The good – This diet teaches you to make good choices because the good foods have low or no points. It also encourages you to exercise by giving you bonus points for exercising. It is supported with recipes, offers variety and tips along the way.

The bad – It doesn’t teach to about balancing protein, carbs and fats. It is expensive. Processed snacks, high in artificial products are acceptable and marketed to the participant.

Clean Eating

The principle of “Clean” eating is to eat produce that is as close to nature as possible. Organic produce is best. It emphasizes whole grains, lean meat, healthy fats and lots of fruit and vegetables all in balanced quantities.

The good – The principle of whole, nutritious, unprocessed foods and a balance of protein, carbs, fruit & vegetables along with good fats is basic good nutritional advice, easy to adapt to for the majority of people without too much to think about.

This diet has the potential to improve your food plan without too much effort.

The bad – Clean eating advocates that calories don’t matter which is very contentious advice. The adage of “calories in, calories out” still applies and the temptation when creating “clean” meals/snacks is to forget about the calories therefore they can be loaded with things like nuts/seeds/honey/dates/oats/coconut or other healthy oils. All good in moderation and taken into consideration over your day’s calorie intake, but not ok if a good percentage of your daily food intake includes an excess of these things. Calories are calories at the end of the day, whether they are “clean” or otherwise.

Low fat diet:

This diet operates on the principle of reducing all fats from your diet, both good and bad. The ethos being that excess fat makes you obese and also increases the risk of cardiovascular disease and other health issues. This thinking has now been thoroughly disproven.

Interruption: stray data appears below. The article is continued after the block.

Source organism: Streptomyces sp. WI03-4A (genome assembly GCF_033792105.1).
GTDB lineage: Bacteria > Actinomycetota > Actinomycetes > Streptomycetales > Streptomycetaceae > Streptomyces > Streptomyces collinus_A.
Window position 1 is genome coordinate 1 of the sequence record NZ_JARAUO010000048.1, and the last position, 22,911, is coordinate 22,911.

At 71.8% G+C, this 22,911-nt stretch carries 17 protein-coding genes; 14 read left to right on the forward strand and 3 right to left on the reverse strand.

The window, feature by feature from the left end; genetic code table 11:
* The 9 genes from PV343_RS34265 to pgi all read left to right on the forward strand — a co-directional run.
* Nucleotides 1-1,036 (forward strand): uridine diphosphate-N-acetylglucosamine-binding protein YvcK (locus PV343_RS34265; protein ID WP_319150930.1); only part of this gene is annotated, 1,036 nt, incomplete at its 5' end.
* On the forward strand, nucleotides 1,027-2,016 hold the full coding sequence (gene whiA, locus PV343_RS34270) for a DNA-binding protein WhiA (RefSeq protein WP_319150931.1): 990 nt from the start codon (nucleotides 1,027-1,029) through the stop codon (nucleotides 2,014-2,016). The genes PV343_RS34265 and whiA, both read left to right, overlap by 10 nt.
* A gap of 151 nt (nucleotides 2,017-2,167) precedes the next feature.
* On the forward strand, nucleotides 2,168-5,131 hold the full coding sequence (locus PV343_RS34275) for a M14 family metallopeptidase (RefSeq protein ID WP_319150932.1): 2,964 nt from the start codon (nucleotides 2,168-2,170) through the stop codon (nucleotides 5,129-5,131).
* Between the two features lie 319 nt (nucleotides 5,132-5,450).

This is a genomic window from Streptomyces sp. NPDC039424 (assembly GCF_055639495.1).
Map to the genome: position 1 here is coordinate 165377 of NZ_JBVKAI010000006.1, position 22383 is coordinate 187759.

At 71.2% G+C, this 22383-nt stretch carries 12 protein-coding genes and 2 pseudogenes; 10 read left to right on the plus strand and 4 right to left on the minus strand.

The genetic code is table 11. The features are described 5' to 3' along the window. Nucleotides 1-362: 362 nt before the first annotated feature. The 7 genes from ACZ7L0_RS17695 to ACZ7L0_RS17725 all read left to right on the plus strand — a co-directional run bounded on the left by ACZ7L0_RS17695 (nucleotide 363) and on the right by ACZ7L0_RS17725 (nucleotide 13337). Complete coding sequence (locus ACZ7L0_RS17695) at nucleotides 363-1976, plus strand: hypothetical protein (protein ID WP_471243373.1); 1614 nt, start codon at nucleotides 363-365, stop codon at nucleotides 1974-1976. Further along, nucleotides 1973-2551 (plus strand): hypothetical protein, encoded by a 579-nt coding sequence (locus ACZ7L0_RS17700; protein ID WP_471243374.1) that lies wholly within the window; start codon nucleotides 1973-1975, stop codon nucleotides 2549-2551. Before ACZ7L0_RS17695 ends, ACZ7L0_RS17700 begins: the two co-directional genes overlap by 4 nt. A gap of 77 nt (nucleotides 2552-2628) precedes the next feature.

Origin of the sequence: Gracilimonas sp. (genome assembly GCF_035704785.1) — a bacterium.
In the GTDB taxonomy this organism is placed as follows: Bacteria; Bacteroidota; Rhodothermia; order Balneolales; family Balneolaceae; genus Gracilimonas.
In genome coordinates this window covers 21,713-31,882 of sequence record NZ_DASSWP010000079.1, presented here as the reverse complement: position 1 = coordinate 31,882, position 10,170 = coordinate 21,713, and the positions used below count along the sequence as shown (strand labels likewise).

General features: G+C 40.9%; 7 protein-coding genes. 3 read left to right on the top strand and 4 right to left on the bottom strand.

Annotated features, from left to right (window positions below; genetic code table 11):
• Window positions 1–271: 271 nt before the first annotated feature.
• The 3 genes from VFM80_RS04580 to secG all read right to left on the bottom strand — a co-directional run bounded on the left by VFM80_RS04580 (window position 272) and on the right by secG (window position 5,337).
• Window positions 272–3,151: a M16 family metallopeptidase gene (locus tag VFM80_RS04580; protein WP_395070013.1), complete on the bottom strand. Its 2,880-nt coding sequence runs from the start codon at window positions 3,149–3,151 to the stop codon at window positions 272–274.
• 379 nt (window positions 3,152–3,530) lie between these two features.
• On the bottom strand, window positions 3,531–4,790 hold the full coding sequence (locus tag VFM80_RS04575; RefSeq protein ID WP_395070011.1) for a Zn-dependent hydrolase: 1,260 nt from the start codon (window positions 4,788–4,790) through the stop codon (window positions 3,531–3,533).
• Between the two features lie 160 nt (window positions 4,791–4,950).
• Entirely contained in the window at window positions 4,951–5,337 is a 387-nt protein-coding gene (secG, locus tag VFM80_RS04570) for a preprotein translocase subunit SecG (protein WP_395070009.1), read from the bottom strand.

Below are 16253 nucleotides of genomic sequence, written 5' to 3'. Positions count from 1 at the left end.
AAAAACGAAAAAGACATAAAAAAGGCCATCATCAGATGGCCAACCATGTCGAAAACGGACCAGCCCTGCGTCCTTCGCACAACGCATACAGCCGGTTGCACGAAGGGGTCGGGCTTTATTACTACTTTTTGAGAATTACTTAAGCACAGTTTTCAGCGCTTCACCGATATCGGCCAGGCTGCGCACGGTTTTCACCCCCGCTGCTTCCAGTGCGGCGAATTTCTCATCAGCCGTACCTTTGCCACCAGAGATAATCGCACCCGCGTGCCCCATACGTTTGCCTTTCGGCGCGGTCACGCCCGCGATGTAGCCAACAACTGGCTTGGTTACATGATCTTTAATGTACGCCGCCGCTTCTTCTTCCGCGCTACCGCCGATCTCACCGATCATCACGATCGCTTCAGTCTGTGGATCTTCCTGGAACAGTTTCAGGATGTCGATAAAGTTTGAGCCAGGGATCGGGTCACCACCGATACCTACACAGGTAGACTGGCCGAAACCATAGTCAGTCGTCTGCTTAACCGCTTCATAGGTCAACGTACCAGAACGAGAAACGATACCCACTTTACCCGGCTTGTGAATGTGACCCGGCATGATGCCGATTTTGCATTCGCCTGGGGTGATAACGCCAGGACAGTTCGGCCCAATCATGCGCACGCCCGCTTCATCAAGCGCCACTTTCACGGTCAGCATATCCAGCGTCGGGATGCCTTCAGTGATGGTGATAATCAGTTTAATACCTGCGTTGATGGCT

A whole industry of Low Fat products have flooded the market over the past few decades, making it easy to follow a low fat diet.

The good – This diet, along with any other, may make you more conscious of what you put into your mouth, thereby assisting in reducing your overall calorie intake

The bad – Full fat products are essential to help absorb fat soluble vitamins such as vitamins A, D, E and K.

Some studies have shown that low fat diets can adversely affect important risk factors for heart disease such as LDL pattern, HDL and triglycerides.

The market has been flooded with “low fat” products that whilst they have reduced the fat content, to compensate and broaden their appeal to the consumer, they have increased sugar, salt and artificial chemicals.

So at the end of the day, there are diets, something you stick to in order to reach your goal and ultimately once you reach your goal, you go back to your old eating habits. Or there are eating plans. These are forever; sustainable food plans that you adopt when you are prepared to make permanent changes that will help you achieve your goal and more importantly, KEEP YOU THERE for the rest of your life.

If you follow the principle of as many whole natural products in your diet as possible, choose lean meats, low GI carbs, good fats, eat lots of vegetables and use the following portion guide, you should be able to reach your goal.

While you are trying to lose weight, keep your treats to once a week and make it either a treat meal or a treat glass of alcohol (not both).

It’s your choice – short term change for short term gain, or long term change for long term gain.